[Viewpoint]Humiliations line the path to honorI recently read “Namhansan-seong,” the new novel by Kim Hoon. I had waited a long time for the epic novel to be published, so I rushed to a neighborhood bookstore as soon as I heard it was out. I sat up all night reading the story and underlining passages.
The novel described the disgrace King Injo of the Joseon Dynasty experienced after taking refuge, joined only by scores of courtiers, on a mountain fortress on top of Mount Namhan, south of the Han River, for 47 days when the Qing Dynasty of China invaded in 1636. The king finally had to come down to a village at the foot of the mountain, Samjeondo, and had to suffer the humiliation of kowtowing to the Qing emperor to save his life.
Choi Myeong-gil, a courtier in King Injo’s court, described the wretchedness of the situation by saying, “There was almost nothing the strong and the powerful did not do to persecute the weak, and there was almost nothing the weak did not do to save their lives.” The author added, “Remember the dishonor you suffered. Life is a series of days in which we endure humiliations. The people who were contaminated so they could live are graceful.”
Kim Hoon’s novel raises a few more questions: “Is it better to live by dying, or die by remaining alive? Is it better to die with grace, or live in disgrace?” King Injo’s courtiers, who supported a war against the Manchurian invaders, supported a just and noble cause, but resisting was not possible. The words of the courtiers who wanted a compromise with the Chinese were disgraceful but practical.
In the novel, a courtier named Kim Sang-heon crossed the frozen Han River with guidance from an old boatsman. He was the ferryman who had helped the king’s procession cross the river from the other side the day before. He complained, “The procession of the Royal Highness crossed the river without any problems, but I had to return to my empty village, which was deserted because the villagers had fled south without being paid their bowls of rice.” And he said that he did not intend to leave the village, even though he was told the invading Chinese troops would arrive there soon. Kim Sang-heon swallowed his sobs when he heard the boatsman’s monologue: “I wonder whether I could get some grain if I guide the Chinese troops cross the frozen river when they arrive here.” Kim cut the throat of the boatsman after crossing the river.
Different people may read the historical meaning of the novel differently. But the reason why men, who are said to be the last group in Korea who read fiction, are so excited about the novel is because the pattern of their lives is not much different from the ferryman. The pattern of the lives of the ordinary people was, is and will always be the same as that of the ferryman.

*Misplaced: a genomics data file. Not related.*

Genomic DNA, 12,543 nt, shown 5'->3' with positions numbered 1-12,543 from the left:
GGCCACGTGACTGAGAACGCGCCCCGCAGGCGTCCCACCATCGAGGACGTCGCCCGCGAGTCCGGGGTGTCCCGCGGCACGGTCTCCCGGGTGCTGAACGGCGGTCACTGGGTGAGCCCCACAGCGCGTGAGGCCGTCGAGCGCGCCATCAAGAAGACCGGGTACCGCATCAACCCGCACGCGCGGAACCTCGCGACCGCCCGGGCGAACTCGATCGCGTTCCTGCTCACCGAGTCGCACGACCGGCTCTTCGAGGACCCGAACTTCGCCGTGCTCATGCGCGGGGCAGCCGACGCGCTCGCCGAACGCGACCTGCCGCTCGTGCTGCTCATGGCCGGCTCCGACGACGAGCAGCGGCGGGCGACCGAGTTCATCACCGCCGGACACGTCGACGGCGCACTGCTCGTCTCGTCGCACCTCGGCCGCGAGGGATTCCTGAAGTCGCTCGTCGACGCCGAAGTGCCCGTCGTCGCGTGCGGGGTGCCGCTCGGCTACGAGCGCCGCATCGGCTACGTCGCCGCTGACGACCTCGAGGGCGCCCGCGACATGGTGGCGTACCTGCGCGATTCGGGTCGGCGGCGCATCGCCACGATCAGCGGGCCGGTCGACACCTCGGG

Life is full of beautiful things, and concepts such as justice and ideology add brilliance to it. This novel clearly depicts the lives of ordinary people who faithfully perform their occupations. “What on Earth! How can they do such things to me?” were the first things I heard when I answered a phone call from a painter several days ago. Here is his entire story:
About 10 years ago, it was not easy to live on the salary of an artist. Someone visited him, along with a well-known entertainer. The person proposed selling the painter’s artwork to entertainers, because he said he knew many of them. He also asked the painter to give one of his pieces to the entertainer who was with him as a token of appreciation. The painter handed over 20 of his pieces to the man, but hadn’t heard from him since. The painter was the victim of a fraud.
His pride was damaged and he got sick from the humiliation he suffered.
Incidentally, he found one of the paintings he gave to the entertainer for sale at a gallery recently. After making several inquiries, he found out the entertainer’s contact number and quickly gave him a call. Naturally, the conversation was not friendly. He said, “This is a painter you met 10 years ago. I understand that you want to sell a painting I gave you at that time. Can you tell me the price?” After exchanging rough words, the entertainer apologized to the artist and returned the controversial painting, too.
Even after being victimized by fraud, the artist experienced a lot of humiliating incidents while dealing with galleries. So he clenched his teeth and dug into the job of painting. Now, he is one of the most popular painters in Korea.
Michelangelo, Vincent van Gogh, Pablo Picasso, Lee Jung-seob and Park Soo-keun, etc. Not one painter has become famous without overcoming humiliation. Michelangelo was adopted to the Medici family when he was 15. It is said that he suffered his entire life from the the fickleness and oppression of his guardians. He served seven popes, including Pope Leo X and Pope Clemente VII, who mainly ordered him to work on their graves and sculptures for cathedrals. They unfairly meddled in his work and paid little, so Michelangelo deplored that his job was like “a tragedy in the graveyard.”
I think the same applies to our daily lives. Therefore, I take the passage from Kim’s work seriously: “No disgrace is unacceptable, and humiliation and self-respect are two sides of a coin.”
*The writer is the chairman of K Auction. Translation by the JoongAng Daily staff.
by Kim Sun-eung